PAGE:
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Subject: Re: Triac???

Date: 02/03/03 at 3:35 PM
Posted by: Brian Snell
E-mail: bsnell@lara.on.ca
Message Posted:

In Reply to: Triac??? posted by Geoff on 01/31/03 at 5:57 PM:

Hello Geoff.

Your E-Mail description is somewhat helpful but I am lost when trying to work out that your "single" (presumably "signal") will come from your motherboard but is then routed to your device to await either one of two selectable additional signals being initiated. Why not just include the desired final action command from the motherboard in the first place. My query re interface port was to find out if you already had a dedicated "external peripheral" control arrangement or not. You list a serial and a USB port for your computer but no "parallel printer port". By using a parallel port as an output source, all sorts of signals are available from the motherboard simply by selecting any printable keyboard character to "print" and decoding its corresponding pin on the parallel printer cable. These printer-coded signal are very short but can be "captured" by an external interface circuit and used to control whatever. If you wish to control 24 volt motors these could be switched via a triac which could be triggered by an opto-coupler, such as an MOC3011, which in turn would be enabled by the decoded "print x" signal.

There are a few points which require clarification. The triac is a bi-directional switch designed for full-wave AC control, so if your motors are run from 24 volts A.C. a triac would work O.K. but would require a "pulse-stretcher" to extend the duration of the controlling "print" pulse until whatever cycle driven by the motor has elapsed. If the motors are run from 24 volts DC then use an SCR (unidirectional switch) which becomes self-latching in the "on" position after receipt of an initial trigger pulse. In this case, some form of "de-latching" would be required -- probably the easiest would be some form of microswitch actuated from some portion of the mechanism driven by the motor when the mechanical cycle has been completed. There are also a few potential problems with electrical transients, and/or false triggering, produced when the motors are switched and also while running, but these can be corrected by appropriate filtering and careful design.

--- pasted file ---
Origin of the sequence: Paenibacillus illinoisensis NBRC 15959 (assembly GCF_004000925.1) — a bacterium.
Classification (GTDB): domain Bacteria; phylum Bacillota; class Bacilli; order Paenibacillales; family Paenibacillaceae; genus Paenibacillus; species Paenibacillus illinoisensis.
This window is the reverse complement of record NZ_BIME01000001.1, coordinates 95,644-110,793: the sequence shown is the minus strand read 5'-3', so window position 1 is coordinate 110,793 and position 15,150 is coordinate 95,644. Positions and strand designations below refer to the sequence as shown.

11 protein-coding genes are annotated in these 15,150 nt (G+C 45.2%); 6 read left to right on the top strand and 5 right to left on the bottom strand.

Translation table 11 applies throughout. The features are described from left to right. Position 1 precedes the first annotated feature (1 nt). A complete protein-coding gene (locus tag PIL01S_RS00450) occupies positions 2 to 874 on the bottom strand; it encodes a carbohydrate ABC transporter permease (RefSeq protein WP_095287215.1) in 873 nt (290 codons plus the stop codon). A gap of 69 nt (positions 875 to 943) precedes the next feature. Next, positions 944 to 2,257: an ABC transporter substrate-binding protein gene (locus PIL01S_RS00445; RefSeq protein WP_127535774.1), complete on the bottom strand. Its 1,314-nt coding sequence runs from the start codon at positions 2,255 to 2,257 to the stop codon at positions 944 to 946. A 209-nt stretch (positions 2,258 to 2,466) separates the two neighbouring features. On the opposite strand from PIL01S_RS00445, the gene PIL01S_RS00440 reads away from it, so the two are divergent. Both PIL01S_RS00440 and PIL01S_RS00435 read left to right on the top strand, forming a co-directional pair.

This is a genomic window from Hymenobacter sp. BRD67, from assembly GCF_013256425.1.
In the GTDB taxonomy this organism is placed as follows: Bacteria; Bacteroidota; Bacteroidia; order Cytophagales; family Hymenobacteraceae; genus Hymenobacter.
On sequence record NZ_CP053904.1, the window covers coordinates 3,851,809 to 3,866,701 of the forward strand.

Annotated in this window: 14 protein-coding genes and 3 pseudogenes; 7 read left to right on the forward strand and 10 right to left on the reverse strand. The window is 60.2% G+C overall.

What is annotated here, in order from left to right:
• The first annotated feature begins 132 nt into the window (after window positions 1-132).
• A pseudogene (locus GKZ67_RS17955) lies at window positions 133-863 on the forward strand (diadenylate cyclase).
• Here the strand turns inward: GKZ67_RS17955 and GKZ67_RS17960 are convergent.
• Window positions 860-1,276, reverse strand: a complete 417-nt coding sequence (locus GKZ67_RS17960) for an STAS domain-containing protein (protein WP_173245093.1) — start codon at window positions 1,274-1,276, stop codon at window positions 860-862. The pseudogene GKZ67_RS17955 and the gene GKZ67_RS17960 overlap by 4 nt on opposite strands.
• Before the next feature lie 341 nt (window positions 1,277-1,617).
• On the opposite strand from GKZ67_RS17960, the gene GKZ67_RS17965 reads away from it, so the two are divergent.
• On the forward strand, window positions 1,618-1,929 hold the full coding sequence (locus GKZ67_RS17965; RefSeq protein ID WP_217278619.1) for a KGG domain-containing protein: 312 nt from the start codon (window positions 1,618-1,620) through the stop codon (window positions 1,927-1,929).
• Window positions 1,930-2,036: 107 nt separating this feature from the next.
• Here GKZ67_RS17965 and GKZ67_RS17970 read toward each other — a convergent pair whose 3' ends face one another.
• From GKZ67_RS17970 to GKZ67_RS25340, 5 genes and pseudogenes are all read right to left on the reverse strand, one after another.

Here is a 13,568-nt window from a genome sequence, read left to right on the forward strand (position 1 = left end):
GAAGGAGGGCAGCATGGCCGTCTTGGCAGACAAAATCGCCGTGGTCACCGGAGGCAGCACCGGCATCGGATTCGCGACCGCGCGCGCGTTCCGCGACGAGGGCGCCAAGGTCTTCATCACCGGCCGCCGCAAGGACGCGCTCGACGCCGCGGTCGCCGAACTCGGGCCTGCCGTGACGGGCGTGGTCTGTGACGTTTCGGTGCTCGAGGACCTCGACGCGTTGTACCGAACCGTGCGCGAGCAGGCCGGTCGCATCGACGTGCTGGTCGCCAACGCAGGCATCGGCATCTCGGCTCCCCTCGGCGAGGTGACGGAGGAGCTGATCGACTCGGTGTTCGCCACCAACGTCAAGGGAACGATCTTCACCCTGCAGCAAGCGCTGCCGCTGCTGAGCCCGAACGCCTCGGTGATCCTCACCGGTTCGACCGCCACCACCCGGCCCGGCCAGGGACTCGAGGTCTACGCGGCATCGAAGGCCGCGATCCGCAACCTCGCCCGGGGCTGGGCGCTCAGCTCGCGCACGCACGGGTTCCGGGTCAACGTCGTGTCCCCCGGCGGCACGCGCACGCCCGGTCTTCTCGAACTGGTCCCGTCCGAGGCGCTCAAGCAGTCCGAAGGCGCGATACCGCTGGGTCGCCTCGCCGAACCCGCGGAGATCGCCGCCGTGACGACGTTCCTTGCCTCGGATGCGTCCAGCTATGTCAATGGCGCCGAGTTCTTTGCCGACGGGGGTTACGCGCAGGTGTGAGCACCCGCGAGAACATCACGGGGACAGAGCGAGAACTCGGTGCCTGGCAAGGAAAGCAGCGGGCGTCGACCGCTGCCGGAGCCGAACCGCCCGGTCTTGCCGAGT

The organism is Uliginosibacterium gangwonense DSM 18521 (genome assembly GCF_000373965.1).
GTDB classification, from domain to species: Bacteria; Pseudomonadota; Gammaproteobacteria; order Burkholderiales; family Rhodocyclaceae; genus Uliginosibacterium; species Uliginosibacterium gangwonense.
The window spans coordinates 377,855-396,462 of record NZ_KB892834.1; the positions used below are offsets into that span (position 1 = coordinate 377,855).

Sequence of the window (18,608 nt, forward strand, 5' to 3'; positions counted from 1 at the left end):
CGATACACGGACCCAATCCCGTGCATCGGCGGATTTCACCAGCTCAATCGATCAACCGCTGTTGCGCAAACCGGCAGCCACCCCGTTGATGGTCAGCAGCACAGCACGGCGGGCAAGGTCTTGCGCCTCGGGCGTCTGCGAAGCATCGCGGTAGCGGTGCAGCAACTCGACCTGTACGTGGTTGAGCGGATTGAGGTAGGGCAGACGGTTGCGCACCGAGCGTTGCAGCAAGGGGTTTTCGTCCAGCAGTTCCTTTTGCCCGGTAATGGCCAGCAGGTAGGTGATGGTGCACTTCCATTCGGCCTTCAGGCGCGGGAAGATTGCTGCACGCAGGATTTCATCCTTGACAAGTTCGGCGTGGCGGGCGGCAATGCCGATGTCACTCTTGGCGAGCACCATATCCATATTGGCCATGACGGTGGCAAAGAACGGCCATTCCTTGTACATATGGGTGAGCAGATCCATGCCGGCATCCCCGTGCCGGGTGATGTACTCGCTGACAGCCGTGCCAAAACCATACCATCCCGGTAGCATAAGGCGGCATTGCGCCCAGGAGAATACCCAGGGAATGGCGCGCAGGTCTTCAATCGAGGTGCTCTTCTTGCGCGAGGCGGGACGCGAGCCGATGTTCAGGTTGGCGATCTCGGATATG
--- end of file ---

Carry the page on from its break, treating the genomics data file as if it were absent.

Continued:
If you would indentify whether your motors are AC or DC, and confirm whether you have available a parallel port, then this would be a start. It would also be helpful to know if you have electronic-assembly skills and can understand circuit-diagrams, as it would appear that you will need to put together some circuitry in order to implement your desired operation.



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